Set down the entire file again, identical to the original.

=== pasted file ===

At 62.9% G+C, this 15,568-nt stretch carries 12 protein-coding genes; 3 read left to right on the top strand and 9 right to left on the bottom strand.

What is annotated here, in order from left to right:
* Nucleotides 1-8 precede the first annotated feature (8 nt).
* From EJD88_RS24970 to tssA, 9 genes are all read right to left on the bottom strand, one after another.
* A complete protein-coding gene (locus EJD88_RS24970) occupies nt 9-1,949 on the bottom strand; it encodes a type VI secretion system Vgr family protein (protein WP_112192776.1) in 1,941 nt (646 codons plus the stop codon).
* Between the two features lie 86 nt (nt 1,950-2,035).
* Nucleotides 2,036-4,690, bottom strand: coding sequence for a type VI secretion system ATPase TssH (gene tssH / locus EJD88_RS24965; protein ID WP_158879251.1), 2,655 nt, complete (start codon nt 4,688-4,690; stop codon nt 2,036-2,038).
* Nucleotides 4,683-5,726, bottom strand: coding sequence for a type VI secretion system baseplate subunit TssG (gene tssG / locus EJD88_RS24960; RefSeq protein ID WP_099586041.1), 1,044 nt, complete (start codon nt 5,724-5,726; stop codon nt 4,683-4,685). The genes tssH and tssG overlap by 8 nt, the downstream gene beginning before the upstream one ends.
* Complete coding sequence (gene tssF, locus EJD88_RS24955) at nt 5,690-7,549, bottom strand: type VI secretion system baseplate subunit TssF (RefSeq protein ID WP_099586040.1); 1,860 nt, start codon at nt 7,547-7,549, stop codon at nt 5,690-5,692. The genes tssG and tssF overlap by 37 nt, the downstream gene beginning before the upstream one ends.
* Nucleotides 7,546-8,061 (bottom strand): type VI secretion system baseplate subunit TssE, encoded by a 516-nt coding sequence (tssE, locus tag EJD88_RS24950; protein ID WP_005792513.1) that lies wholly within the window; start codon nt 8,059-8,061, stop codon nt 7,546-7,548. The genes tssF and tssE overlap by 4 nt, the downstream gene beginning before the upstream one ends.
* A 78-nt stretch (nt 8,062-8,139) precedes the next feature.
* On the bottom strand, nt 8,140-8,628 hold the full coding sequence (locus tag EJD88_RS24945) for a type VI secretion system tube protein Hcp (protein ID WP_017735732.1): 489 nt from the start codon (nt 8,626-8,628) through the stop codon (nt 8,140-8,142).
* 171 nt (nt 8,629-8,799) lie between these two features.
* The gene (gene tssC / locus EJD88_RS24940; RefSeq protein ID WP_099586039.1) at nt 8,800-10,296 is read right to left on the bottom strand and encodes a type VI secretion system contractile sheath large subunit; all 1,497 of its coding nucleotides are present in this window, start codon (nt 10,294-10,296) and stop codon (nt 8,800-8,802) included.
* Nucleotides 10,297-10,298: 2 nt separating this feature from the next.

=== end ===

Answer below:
At 62.9% G+C, this 15,568-nt stretch carries 12 protein-coding genes; 3 read left to right on the top strand and 9 right to left on the bottom strand.

What is annotated here, in order from left to right:
* Nucleotides 1-8 precede the first annotated feature (8 nt).
* From EJD88_RS24970 to tssA, 9 genes are all read right to left on the bottom strand, one after another.
* A complete protein-coding gene (locus EJD88_RS24970) occupies nt 9-1,949 on the bottom strand; it encodes a type VI secretion system Vgr family protein (protein WP_112192776.1) in 1,941 nt (646 codons plus the stop codon).
* Between the two features lie 86 nt (nt 1,950-2,035).
* Nucleotides 2,036-4,690, bottom strand: coding sequence for a type VI secretion system ATPase TssH (gene tssH / locus EJD88_RS24965; protein ID WP_158879251.1), 2,655 nt, complete (start codon nt 4,688-4,690; stop codon nt 2,036-2,038).
* Nucleotides 4,683-5,726, bottom strand: coding sequence for a type VI secretion system baseplate subunit TssG (gene tssG / locus EJD88_RS24960; RefSeq protein ID WP_099586041.1), 1,044 nt, complete (start codon nt 5,724-5,726; stop codon nt 4,683-4,685). The genes tssH and tssG overlap by 8 nt, the downstream gene beginning before the upstream one ends.
* Complete coding sequence (gene tssF, locus EJD88_RS24955) at nt 5,690-7,549, bottom strand: type VI secretion system baseplate subunit TssF (RefSeq protein ID WP_099586040.1); 1,860 nt, start codon at nt 7,547-7,549, stop codon at nt 5,690-5,692. The genes tssG and tssF overlap by 37 nt, the downstream gene beginning before the upstream one ends.
* Nucleotides 7,546-8,061 (bottom strand): type VI secretion system baseplate subunit TssE, encoded by a 516-nt coding sequence (tssE, locus tag EJD88_RS24950; protein ID WP_005792513.1) that lies wholly within the window; start codon nt 8,059-8,061, stop codon nt 7,546-7,548. The genes tssF and tssE overlap by 4 nt, the downstream gene beginning before the upstream one ends.
* A 78-nt stretch (nt 8,062-8,139) precedes the next feature.
* On the bottom strand, nt 8,140-8,628 hold the full coding sequence (locus tag EJD88_RS24945) for a type VI secretion system tube protein Hcp (protein ID WP_017735732.1): 489 nt from the start codon (nt 8,626-8,628) through the stop codon (nt 8,140-8,142).
* 171 nt (nt 8,629-8,799) lie between these two features.
* The gene (gene tssC / locus EJD88_RS24940; RefSeq protein ID WP_099586039.1) at nt 8,800-10,296 is read right to left on the bottom strand and encodes a type VI secretion system contractile sheath large subunit; all 1,497 of its coding nucleotides are present in this window, start codon (nt 10,294-10,296) and stop codon (nt 8,800-8,802) included.
* Nucleotides 10,297-10,298: 2 nt separating this feature from the next.